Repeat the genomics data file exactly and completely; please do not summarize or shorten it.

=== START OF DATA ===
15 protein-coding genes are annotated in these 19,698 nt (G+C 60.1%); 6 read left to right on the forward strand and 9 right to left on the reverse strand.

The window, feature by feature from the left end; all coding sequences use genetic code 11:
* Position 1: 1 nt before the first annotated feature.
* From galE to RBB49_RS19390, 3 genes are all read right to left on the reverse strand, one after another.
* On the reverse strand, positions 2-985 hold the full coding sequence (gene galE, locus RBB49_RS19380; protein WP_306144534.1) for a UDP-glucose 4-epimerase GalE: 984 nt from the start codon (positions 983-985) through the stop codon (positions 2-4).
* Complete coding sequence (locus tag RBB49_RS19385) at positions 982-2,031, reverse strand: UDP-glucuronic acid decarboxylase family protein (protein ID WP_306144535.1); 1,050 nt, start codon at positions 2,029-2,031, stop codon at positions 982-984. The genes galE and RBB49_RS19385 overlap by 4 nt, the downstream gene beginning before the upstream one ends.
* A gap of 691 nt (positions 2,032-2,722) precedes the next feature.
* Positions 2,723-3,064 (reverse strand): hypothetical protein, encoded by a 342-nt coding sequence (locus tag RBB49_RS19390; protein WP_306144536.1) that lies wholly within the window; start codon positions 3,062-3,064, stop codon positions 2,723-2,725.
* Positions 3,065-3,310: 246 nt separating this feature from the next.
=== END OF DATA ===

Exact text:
15 protein-coding genes are annotated in these 19,698 nt (G+C 60.1%); 6 read left to right on the forward strand and 9 right to left on the reverse strand.

The window, feature by feature from the left end; all coding sequences use genetic code 11:
* Position 1: 1 nt before the first annotated feature.
* From galE to RBB49_RS19390, 3 genes are all read right to left on the reverse strand, one after another.
* On the reverse strand, positions 2-985 hold the full coding sequence (gene galE, locus RBB49_RS19380; protein WP_306144534.1) for a UDP-glucose 4-epimerase GalE: 984 nt from the start codon (positions 983-985) through the stop codon (positions 2-4).
* Complete coding sequence (locus tag RBB49_RS19385) at positions 982-2,031, reverse strand: UDP-glucuronic acid decarboxylase family protein (protein ID WP_306144535.1); 1,050 nt, start codon at positions 2,029-2,031, stop codon at positions 982-984. The genes galE and RBB49_RS19385 overlap by 4 nt, the downstream gene beginning before the upstream one ends.
* A gap of 691 nt (positions 2,032-2,722) precedes the next feature.
* Positions 2,723-3,064 (reverse strand): hypothetical protein, encoded by a 342-nt coding sequence (locus tag RBB49_RS19390; protein WP_306144536.1) that lies wholly within the window; start codon positions 3,062-3,064, stop codon positions 2,723-2,725.
* Positions 3,065-3,310: 246 nt separating this feature from the next.